Aerosol pH needs to be sufficiently high for aerosol nitrate formation to readily occur. Depending on the temperature and the amount of liquid water, this threshold ranges from a pH of 1.5 to 3.5 (Meskhidze et al., 2003; Guo et al., 2016, 2017; Fig. 1). If pH is high enough, almost all inorganic nitrate forming from NOx oxidation mostly resides in the aerosol phase; however, when pH is low (typically below 1.5 to 2), nitrate remains almost exclusively in the gas phase as HNO3, regardless of the amount present. Between these “high” and “low” pH values, a “sensitivity window” emerges, where partitioning shifts from nitrate being predominantly gaseous to mostly aerosol bound. When acidity is below this “pH window”, aerosol nitrate is almost nonexistent, and therefore aerosol levels are insensitive to HNO3 availability and controls aimed solely on HNO3 reduction are unimportant since none is in the aerosol phase. When the pH is above the sensitivity window, most nitrate resides in the aerosol phase, and aerosol levels directly respond to HNO3 availability. A similar situation exists for aerosol ammonium – although with an inverse dependence on pH compared to HNO3. When aerosol pH is low enough, any inorganic ammonia emitted mostly resides in the aerosol phase; when pH is high enough, most of it resides in the gas phase (Fig. 1). Based on the criteria above, one can then define characteristic levels of aerosol acidity, where aerosol becomes insensitive to NH3 (or HNO3) concentrations and vice versa. In the following sections, we quantitatively develop these concepts and formulate a new thermodynamically consistent framework of aerosol formation.
2.1 Determining when aerosol mass is sensitive to nitric acid and ammonia availability
For a given air mass with total nitrate (i.e., the amount of aerosol and gas-phase nitrate), the equilibrium aerosol nitrate concentration, , is given by , where is the fraction of that partitions to the particle phase. Given that nitrate ions are associated with semivolatile and nonvolatile cations (NVCs) such as Na+, Ca2+, K+, and Mg2+ when they partition to aerosol, the sensitivity of aerosol mass to changes in is proportional to the changes occurring in . Therefore,
where ζ is the ratio of PM mass formed (or lost) per mole of that condenses (or evaporates) from the particles. Therefore, if is associated with aerosol NH4NO3, then . Lower values are found for particles rich in NVCs that are associated with carbonates and chlorides; for example, if nitric acid were replacing chloride in sea salt (e.g., conversion of NaCl to NaNO3), the ratio would be . A similar ζ is seen when alkaline dust particles rich in CaCO3 react with HNO3 to form Ca(NO3)2: . Given that NVCs tend to reside in the coarse mode aerosol, environments that are rich in NH3 and form large amounts of NH4NO3 (e.g., in northern Europe, US Midwest, and China) would therefore tend to exhibit ζ values of ∼1.29; in environments where there is a mixture of NVCs and NH4NO3, ζ would be a weighted average between 1.29 (pure NH4NO3 limit) and 0.5 (NVC limit), determined by the ratio of the two cation categories in the aerosol. The sensitivity of PM to changes in can therefore be expressed in terms of nitrate partitioning, so the parameters that affect also directly impact .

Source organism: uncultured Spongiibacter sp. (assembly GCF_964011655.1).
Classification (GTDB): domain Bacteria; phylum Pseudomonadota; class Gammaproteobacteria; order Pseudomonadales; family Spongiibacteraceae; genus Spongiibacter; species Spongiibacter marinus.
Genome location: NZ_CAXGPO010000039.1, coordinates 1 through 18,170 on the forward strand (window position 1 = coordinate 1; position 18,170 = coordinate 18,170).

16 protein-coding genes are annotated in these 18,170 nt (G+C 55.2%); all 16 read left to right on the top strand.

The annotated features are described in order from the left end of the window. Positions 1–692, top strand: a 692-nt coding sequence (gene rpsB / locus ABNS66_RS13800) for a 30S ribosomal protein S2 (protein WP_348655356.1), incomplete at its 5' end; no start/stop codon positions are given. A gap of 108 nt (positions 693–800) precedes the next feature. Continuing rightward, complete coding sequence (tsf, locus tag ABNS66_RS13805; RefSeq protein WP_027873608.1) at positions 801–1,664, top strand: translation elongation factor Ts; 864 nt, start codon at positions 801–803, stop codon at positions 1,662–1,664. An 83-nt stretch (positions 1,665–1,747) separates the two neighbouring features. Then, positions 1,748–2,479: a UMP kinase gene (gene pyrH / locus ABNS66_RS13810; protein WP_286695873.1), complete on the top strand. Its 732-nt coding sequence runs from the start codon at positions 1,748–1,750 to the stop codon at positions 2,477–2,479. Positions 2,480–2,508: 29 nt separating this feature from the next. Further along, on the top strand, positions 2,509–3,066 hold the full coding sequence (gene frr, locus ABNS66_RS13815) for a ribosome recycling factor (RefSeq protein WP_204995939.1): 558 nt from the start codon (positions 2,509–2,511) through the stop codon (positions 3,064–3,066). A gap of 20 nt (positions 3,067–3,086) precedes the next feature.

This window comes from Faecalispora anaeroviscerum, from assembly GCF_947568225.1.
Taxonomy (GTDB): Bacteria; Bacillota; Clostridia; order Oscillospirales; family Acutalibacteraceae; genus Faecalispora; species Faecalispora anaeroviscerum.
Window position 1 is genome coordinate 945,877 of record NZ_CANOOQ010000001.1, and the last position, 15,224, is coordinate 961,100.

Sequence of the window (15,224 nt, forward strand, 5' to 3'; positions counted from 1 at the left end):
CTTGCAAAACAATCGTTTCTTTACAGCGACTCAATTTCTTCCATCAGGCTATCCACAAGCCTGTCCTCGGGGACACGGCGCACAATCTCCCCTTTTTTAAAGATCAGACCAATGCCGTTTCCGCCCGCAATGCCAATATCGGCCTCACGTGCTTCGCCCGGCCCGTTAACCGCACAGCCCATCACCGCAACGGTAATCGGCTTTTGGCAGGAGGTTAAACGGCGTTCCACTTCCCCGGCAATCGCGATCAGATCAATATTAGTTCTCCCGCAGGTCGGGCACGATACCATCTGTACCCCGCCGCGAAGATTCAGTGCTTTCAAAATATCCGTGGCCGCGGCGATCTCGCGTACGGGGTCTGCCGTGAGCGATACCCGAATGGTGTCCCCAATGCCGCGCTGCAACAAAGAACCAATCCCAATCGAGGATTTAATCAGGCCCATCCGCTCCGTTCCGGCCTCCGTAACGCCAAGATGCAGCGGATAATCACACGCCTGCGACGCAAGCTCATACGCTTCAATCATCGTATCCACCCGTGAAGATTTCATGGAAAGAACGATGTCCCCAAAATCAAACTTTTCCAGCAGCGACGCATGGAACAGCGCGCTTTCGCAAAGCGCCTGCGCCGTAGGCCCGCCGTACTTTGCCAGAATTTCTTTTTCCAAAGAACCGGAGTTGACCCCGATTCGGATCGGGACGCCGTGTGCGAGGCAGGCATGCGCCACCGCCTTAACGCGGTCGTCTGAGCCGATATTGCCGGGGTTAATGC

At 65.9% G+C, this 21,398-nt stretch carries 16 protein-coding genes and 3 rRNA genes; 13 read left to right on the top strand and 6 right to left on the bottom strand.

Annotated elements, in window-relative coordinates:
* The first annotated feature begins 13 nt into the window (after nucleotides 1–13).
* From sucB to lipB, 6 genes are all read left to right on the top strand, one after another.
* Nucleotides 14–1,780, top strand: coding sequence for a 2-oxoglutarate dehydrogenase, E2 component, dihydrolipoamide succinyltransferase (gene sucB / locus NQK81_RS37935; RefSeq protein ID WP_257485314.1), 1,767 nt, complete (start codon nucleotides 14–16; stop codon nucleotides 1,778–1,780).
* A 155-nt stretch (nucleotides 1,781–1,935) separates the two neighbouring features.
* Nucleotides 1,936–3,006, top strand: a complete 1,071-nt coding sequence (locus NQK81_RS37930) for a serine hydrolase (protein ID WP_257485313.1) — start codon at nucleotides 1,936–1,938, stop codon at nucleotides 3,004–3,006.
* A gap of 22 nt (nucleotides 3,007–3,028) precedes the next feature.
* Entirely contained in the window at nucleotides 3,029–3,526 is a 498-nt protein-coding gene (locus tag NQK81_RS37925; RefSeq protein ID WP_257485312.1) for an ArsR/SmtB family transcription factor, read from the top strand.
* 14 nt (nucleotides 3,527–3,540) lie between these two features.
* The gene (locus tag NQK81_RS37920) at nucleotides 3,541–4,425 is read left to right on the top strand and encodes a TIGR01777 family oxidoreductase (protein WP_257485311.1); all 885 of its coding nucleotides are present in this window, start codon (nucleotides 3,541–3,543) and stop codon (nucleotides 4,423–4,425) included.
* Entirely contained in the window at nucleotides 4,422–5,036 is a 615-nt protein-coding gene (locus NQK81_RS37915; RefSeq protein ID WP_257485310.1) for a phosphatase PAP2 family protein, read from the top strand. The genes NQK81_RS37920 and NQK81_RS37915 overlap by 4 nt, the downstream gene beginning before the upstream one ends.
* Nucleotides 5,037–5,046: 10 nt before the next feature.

We now proceed with explicitly quantifying how aerosol liquid water and pH affect nitrate partitioning and hence PM sensitivity to nitrate availability. Meskhidze et al. (2003) and later on Guo et al. (2017) showed that, for a deliquesced aerosol, explicitly depends on the concentration of H+ in the aerosol phase, [H+], and the aerosol liquid water content, Wi, as
where and Kn1 are the Henry's law and acid dissociation constants for HNO3, respectively; R is the universal gas constant; T is the temperature; and and are the single-ion activity coefficients for H+ and , respectively. Temperature dependence for is provided by Sander (2015), while activity coefficients can be calculated using an aerosol thermodynamic model (e.g., ISORROPIA II; Fountoukis and Nenes, 2007).
Similarly, equilibrium partitioning of to the aerosol is given by , where is the fraction of (i.e., the amount of aerosol ammonium and gas-phase ammonia) that partitions to the particle phase. The sensitivity of aerosol mass to perturbations in total ammonia is , where λ is the ratio of mass of PM that is lost or gained per mole of evaporation or loss of ; λ is more variable than ζ, because the anion associated with ammonium can be an involatile or semivolatile species with relatively large molar mass. For example, if condenses or evaporates from sulfate salts (NH4HSO4, (NH4)2SO4), then and λ=4.4 for NH4NO3, λ=2.97 for NH4Cl, and λ=10 for (NH4)2(COO)2. Given that the majority of the aerosol ammonium is associated with nitrate and sulfates, aerosol therefore tends to exhibit a value for λ that is a weighted average of ∼1 (NH4HSO4, (NH4)2SO4 limit) or 4.4 (NH4NO3 limit), determined by the aerosol sulfate / nitrate ratio. In regions where the aerosol is acidic, nitrate tends to reside in the gas phase and λ≈1.
From the above criteria, the sensitivity of PM to changes in can be expressed in terms of its partitioning. , as in Eq. (2), can be linked to aerosol liquid water and pH (Guo et al., 2017):
where and Ka are the Henry's law and dissociation constants for NH3, respectively, and is the single-ion activity coefficient for . Temperature dependence for is provided by Sander (2015).
Defining the parameters
, Eqs. (2) and (3) can be written as